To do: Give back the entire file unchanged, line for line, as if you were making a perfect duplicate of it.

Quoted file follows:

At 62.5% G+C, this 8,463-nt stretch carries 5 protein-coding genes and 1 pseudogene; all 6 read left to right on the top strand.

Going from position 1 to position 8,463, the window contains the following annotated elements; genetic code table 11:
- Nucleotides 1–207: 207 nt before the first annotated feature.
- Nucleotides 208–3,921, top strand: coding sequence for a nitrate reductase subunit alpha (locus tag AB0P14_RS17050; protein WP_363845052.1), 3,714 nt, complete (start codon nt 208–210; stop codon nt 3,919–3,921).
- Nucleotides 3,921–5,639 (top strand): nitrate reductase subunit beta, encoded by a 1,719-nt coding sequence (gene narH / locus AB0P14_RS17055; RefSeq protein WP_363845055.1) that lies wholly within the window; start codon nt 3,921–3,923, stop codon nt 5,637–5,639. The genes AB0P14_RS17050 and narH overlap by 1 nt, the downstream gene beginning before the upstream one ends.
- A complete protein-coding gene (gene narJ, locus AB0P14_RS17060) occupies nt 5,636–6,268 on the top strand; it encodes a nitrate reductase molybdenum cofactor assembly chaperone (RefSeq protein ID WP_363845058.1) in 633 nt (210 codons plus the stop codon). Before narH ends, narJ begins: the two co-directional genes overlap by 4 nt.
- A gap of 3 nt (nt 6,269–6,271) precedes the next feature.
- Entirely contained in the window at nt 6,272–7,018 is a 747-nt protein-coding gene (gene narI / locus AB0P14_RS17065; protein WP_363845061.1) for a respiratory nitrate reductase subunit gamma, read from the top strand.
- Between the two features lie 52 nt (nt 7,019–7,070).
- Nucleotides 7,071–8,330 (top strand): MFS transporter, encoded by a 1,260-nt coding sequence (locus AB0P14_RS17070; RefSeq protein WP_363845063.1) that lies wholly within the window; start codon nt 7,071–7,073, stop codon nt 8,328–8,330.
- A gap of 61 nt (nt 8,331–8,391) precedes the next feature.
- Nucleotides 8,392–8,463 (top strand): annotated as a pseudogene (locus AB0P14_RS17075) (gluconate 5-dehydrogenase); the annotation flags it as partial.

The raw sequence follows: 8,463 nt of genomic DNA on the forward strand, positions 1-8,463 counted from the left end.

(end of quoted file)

At 62.5% G+C, this 8,463-nt stretch carries 5 protein-coding genes and 1 pseudogene; all 6 read left to right on the top strand.

Going from position 1 to position 8,463, the window contains the following annotated elements; genetic code table 11:
- Nucleotides 1–207: 207 nt before the first annotated feature.
- Nucleotides 208–3,921, top strand: coding sequence for a nitrate reductase subunit alpha (locus tag AB0P14_RS17050; protein WP_363845052.1), 3,714 nt, complete (start codon nt 208–210; stop codon nt 3,919–3,921).
- Nucleotides 3,921–5,639 (top strand): nitrate reductase subunit beta, encoded by a 1,719-nt coding sequence (gene narH / locus AB0P14_RS17055; RefSeq protein WP_363845055.1) that lies wholly within the window; start codon nt 3,921–3,923, stop codon nt 5,637–5,639. The genes AB0P14_RS17050 and narH overlap by 1 nt, the downstream gene beginning before the upstream one ends.
- A complete protein-coding gene (gene narJ, locus AB0P14_RS17060) occupies nt 5,636–6,268 on the top strand; it encodes a nitrate reductase molybdenum cofactor assembly chaperone (RefSeq protein ID WP_363845058.1) in 633 nt (210 codons plus the stop codon). Before narH ends, narJ begins: the two co-directional genes overlap by 4 nt.
- A gap of 3 nt (nt 6,269–6,271) precedes the next feature.
- Entirely contained in the window at nt 6,272–7,018 is a 747-nt protein-coding gene (gene narI / locus AB0P14_RS17065; protein WP_363845061.1) for a respiratory nitrate reductase subunit gamma, read from the top strand.
- Between the two features lie 52 nt (nt 7,019–7,070).
- Nucleotides 7,071–8,330 (top strand): MFS transporter, encoded by a 1,260-nt coding sequence (locus AB0P14_RS17070; RefSeq protein WP_363845063.1) that lies wholly within the window; start codon nt 7,071–7,073, stop codon nt 8,328–8,330.
- A gap of 61 nt (nt 8,331–8,391) precedes the next feature.
- Nucleotides 8,392–8,463 (top strand): annotated as a pseudogene (locus AB0P14_RS17075) (gluconate 5-dehydrogenase); the annotation flags it as partial.

The raw sequence follows: 8,463 nt of genomic DNA on the forward strand, positions 1-8,463 counted from the left end.